Illustration by Josh Hagler
Arizona Daily Wildcat
Wednesday Feb. 6, 2002
How many students are woken by the ultimate nightmare: Halfway through your last semester, you find out that somehow you missed a general education course. Due to inefficient campus wide advising services, for some seniors forgetting a class is not just a fear, but a reality.
It is no exaggeration to admit that the current advising system is extremely disorganized. Not only are some students missing classes, but others are taking the wrong classes. How about if you want to double major? Then who do you talk to?
On Monday, the Academic Advising Task Force held an open meeting to gather feedback on how the advising system should be changed. They will likely recommend to President Likins a plan to improve advising within colleges that would result in the reallocation of advisers and the installation of a central advising hub.
According to the plan, the Freshman Year Center and the Office for Academic Studies would be relocated to each college. "The bottom line is that students should be closer to their college," said the FYC director Sylvia Mioduski.
But are the colleges prepared for the rush of advising-seeking students? Will the move actually improve things, or will it only result in greater chaos? Let's see what students from various colleges have to say.
Take my money, please
First there was a budget shortage. Next, a housing shortage. Now, an advising shortage. I think I'm beginning to see a trend·
I hate to sound like a broken record, but what I've said in earlier columns bears repeating: What this university needs is a good old-fashioned tuition hike. Most all of the difficulties we as a school have faced this year are symptoms of the problem, which is a simple lack of money.
The remedy to the current crisis proposed by the Academic Advising Task Force is well-intentioned, but I'm willing to bet it will be little help to students seeking advising. It certainly fails in one key respect: reducing the ratio of advisers to students. Furthermore, I have to believe relocating advising to individual colleges will only make things more difficult for students who split their time and studies between disparate majors.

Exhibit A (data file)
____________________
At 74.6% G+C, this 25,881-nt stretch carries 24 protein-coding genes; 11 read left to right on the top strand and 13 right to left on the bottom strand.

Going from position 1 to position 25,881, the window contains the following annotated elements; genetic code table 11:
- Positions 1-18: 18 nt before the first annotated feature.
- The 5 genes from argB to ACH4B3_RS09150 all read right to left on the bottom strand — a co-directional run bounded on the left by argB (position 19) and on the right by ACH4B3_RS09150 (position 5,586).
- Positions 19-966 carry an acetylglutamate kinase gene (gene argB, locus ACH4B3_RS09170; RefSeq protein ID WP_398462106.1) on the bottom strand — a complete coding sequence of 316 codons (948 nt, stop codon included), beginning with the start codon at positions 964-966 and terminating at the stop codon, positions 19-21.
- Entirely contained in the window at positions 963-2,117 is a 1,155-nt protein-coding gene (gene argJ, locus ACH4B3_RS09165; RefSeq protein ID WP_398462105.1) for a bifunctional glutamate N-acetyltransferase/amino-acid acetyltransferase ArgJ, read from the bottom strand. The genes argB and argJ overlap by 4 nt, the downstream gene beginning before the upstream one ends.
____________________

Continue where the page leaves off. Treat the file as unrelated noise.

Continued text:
However, as Shane Dale suggested in response to Bush's Education Bill, sometimes change is good regardless of the form it takes. As long as the money's not coming in - for whatever reason - there aren't many alternatives to shifting resources around and just hoping something works.
Caitlin Hall is a junior majoring in biochemistry and philosophy. She can be reached at email@example.com.
Political science: no complaints here
The idea of shifting more advising duties to individual colleges is a terrific one. It would be much more efficient and a lot less confusing for everyone involved.
Last semester, when I wanted to officially declare my major in political science, I e-mailed political science adviser Mark Barrios my schedule to set up an appointment at a time that didn't interfere with my classes. He quickly responded and set up a time to meet with me for Friday of the following week.
I went in that Friday, told Mark I wanted to declare in poli-sci, and was out of there within 15 minutes. It was plain, simple competency we should all expect from our advisers. Unfortunately, at UA, Mr. Barrios is a rare find.
Giving colleges greater control of advising their own students is a practical solution to a growing problem. Every student should be treated with the same basic amount of respect that was given to me.
And to those students thinking of majoring in political science - well, you've just been given another reason to declare.
Shane Dale is a political science junior. He can be reached at firstname.lastname@example.org.
A day in the life of...
8 a.m. - bleary-eyed:
"Hi, I'd like to see an adviser."
"Is it a quick question? Quick Advising can see you if you wait in that line over there."
"Well, I have some serious questions about my future. May I make an appointment?"
"We're already full today. You can come in at 6:45 tomorrow morning and get a place in line or you can try calling in to make an appointment for a week from tomorrow."
"But that's eight days away. There are deadlines approaching, and I really need some advice."
"I'm sorry, that's all we offer."
6:15 a.m. the next morning: "Brrrrring!"
"Shut that off! Are you insane? It's still dark out!"